Since the rise of the COVID-19 virus, businesses have been faced with unprecedented risks and workforce management challenges. It’s only now, more than a year into the pandemic, that we see the full extent of its legal implications.
According to Seyfarth Shaw LLP, the COVID-19 virus spurred at least 1,005 workplace lawsuits in 2020. Due to unclear and inconsistent guidelines for managing risks, employers have had to adapt to evolving laws and social pressures with little room to make mistakes. In light of this, civil immunity protections have been put into place to help safeguard employers.
While the federal government has offered limited protections to health care workers and manufacturers, states have taken the real initiative to adopt protections. Let’s discuss some of the clearer immunities in place for civil liability and their limitations.
Top 2020 Pandemic Workplace Lawsuits
Before we discuss civil immunity laws, let’s take a look at some of the areas that caused the most issues for employers last year. These pain points will likely remain as focal points for civil suits as the legal landscape shifts in 2021.
According to the “17th Annual Workplace Class Action Litigation Report”, the top reasons for class action litigation were:
- Safety/safety retaliation
- FFCRA leave/retaliation
- Wage and hour
- Failure to accommodate
- Remote work
- Protected leave
- FMLA leave/retaliation
- Various forms of discrimination
Make sure to take all of these into consideration as you determine the areas where potential problems could arise in your own operation.
Civil Immunity Laws & Which States Have Passed Them
As one would expect, civil immunity laws related to COVID-19 remain in a stage of development. Due to a lack of federal action, many states have provided broad civil immunity protections and created their own industry-specific safeguards.
To date, the following states have passed broad civil immunity statutes to protect against COVID-19-related lawsuits: Georgia, Iowa, Kansas, Louisiana, Mississippi, North Carolina, Ohio, Oklahoma, Tennessee, Utah, and Wyoming.
A good example of what these sorts of protections provide is in Ohio, where broad immunity is permitted for injuries or deaths related to coronavirus exposure so long as there’s no proof of the individual, business, or institution acting with “heedless indifference to the consequences.”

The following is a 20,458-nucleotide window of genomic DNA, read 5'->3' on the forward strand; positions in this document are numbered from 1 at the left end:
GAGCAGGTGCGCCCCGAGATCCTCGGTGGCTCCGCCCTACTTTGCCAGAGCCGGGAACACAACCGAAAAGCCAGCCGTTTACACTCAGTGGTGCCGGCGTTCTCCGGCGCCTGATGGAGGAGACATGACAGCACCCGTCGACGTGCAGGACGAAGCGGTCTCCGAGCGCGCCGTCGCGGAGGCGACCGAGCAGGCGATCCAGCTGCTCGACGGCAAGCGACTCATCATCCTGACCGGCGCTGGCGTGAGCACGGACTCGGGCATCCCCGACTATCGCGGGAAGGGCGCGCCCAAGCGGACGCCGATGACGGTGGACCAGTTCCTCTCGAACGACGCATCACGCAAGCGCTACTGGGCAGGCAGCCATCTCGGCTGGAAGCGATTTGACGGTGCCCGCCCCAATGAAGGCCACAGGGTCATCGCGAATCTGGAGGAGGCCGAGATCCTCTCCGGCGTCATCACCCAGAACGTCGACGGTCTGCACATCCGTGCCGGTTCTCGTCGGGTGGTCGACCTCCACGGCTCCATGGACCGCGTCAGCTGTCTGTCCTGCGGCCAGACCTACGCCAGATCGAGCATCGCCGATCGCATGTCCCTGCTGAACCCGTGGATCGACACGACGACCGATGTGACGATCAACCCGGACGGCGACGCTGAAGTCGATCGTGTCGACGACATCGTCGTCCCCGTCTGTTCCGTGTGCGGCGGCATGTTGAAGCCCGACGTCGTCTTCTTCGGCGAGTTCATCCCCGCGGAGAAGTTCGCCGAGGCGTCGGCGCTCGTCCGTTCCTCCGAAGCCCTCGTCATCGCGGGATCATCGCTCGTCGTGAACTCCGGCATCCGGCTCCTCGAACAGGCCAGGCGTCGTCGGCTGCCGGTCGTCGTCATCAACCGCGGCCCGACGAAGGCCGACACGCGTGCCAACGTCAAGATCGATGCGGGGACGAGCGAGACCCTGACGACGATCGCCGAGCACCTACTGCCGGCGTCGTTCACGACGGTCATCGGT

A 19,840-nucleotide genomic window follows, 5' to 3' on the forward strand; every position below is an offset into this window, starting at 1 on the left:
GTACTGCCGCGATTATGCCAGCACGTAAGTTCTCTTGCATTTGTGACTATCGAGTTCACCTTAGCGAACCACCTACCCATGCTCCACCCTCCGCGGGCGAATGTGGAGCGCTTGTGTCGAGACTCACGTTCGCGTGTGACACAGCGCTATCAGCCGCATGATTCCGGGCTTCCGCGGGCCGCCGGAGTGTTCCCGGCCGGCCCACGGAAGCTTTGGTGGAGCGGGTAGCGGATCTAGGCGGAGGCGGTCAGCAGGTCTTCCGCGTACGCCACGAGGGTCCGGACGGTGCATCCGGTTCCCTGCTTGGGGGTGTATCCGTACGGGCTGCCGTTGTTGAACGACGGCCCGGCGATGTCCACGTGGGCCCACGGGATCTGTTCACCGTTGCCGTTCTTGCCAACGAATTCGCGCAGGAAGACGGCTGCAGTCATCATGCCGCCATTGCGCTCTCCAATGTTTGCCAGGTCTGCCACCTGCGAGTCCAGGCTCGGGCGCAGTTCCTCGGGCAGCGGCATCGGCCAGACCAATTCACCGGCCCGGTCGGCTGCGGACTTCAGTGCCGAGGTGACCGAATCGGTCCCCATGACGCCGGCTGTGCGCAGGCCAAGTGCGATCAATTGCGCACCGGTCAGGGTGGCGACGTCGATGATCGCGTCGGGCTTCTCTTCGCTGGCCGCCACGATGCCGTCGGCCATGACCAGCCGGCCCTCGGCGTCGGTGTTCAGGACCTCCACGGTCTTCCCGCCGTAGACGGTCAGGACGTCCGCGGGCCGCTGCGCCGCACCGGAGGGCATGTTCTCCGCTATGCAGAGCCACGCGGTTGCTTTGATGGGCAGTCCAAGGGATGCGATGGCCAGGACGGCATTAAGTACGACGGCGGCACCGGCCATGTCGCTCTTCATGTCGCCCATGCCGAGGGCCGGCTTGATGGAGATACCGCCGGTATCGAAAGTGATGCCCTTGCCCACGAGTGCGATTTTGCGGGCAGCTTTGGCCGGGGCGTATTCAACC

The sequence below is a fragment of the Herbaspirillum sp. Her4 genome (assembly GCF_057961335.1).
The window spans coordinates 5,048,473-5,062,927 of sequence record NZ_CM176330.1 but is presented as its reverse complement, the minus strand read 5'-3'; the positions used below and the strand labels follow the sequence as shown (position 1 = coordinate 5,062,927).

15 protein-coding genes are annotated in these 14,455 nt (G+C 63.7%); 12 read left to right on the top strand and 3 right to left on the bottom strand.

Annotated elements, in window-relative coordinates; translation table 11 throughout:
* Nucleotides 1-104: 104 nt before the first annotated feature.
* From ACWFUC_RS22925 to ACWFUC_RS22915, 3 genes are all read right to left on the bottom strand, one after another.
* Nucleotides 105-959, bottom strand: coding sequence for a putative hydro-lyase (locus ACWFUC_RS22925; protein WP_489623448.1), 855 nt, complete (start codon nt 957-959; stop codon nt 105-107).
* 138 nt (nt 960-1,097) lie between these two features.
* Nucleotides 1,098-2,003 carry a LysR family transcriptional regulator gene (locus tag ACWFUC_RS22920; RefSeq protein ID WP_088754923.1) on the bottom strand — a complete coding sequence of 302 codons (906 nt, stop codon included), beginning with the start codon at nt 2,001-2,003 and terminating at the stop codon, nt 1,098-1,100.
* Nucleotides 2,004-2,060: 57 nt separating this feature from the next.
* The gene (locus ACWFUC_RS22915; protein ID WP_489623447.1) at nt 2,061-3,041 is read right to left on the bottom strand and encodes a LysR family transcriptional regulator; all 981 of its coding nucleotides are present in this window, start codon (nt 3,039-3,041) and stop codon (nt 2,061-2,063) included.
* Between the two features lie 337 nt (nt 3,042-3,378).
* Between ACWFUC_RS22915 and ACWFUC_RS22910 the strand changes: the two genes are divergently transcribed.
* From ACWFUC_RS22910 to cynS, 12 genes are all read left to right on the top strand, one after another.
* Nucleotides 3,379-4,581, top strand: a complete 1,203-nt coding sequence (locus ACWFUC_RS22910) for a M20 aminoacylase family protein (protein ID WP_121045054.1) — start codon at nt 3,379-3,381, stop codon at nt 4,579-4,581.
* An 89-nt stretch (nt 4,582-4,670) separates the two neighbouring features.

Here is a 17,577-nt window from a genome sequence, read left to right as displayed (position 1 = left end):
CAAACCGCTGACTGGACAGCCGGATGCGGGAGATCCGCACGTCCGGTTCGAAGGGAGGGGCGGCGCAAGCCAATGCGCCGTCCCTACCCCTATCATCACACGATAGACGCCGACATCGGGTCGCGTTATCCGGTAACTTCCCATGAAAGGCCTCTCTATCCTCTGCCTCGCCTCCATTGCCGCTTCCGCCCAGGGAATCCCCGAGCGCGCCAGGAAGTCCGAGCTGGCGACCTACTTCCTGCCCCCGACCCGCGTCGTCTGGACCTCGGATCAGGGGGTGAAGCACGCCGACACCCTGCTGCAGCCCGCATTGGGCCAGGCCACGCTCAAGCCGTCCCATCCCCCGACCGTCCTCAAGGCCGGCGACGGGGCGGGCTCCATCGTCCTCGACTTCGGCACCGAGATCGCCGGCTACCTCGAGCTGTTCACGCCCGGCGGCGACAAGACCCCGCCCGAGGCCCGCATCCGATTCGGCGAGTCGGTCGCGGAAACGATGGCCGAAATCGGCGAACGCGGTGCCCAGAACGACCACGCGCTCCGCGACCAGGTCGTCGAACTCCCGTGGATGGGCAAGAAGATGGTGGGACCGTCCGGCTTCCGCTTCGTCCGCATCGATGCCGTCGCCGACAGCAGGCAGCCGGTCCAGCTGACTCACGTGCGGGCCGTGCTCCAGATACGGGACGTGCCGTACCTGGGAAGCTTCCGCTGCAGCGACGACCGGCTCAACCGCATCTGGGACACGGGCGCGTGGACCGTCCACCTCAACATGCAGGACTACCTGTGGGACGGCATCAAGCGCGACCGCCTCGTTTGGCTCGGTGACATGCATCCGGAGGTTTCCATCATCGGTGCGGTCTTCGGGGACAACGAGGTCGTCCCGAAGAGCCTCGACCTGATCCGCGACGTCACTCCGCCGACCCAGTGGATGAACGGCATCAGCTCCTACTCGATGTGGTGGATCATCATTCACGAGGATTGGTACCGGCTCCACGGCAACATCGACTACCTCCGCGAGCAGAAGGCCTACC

Alaska, Kansas, Kentucky, Massachusetts, New Jersey, and New York have also enacted legislation providing liability protections to healthcare workers and facilities responding to the pandemic. Click here for a full state list of business liability protections.
Civil Immunity Laws Will Not Prevent Litigation
Such protections should have a positive impact on your business and reassure you that you won’t be without support in the days ahead. However, these implied defenses should not make you lower your guard. Immunity from liability doesn’t mean immunity from litigation itself.
All provisions, whether federal or state-intended, will still hold you accountable for more serious form of misconduct (ex. blatant negligence or recklessness towards worker safety). That means that even though civil immunity statutes seek to protect you, they won’t necessarily keep your organization from being sued. If you’re operating in a state with generalized protections, you could still have to pay the cost of defense.
Best Practices for Protecting Your Business
With your true level of protection unclear and new laws forming at a constant rate, it will remain difficult to uphold public health guidelines and operational compliance perfectly. For employers with multi-state operations, there will be even more to consider when trying to predict what a jury may deem as reckless or negligent.
Luckily, there are actions you can take to safeguard against liability. Even if your state has a civil immunity statute in place, these best practices will aid against COVID-19 lawsuits overall:
- Stay vigilant of temporary and long-term state/local orders.
- Maintain clear employee handbook policies.
- Update your standard operating procedures to reflect changing public health guidance.
- Monitor the outcomes of coronavirus-related litigation.
Workforce Management to Help with Compliance
Since applicable state, federal, local, and agency regulations may conflict with one another, there can be a tremendous amount of pressure to determine the most compliant courses of action on your own. With EPAY Systems as your Human Capital Management (HCM) provider, you’ll gain a valuable ally for increased security.
Our HR Compliance Portal can help answer simple compliance questions on a variety of hourly workforce issues—especially those concerning COVID-19. If you need more in-depth guidance, we also offer access to SHRM-certified HR specialists through our HR Consulting Services. Take a tour of our robust workforce management system, and request a personalized demo today!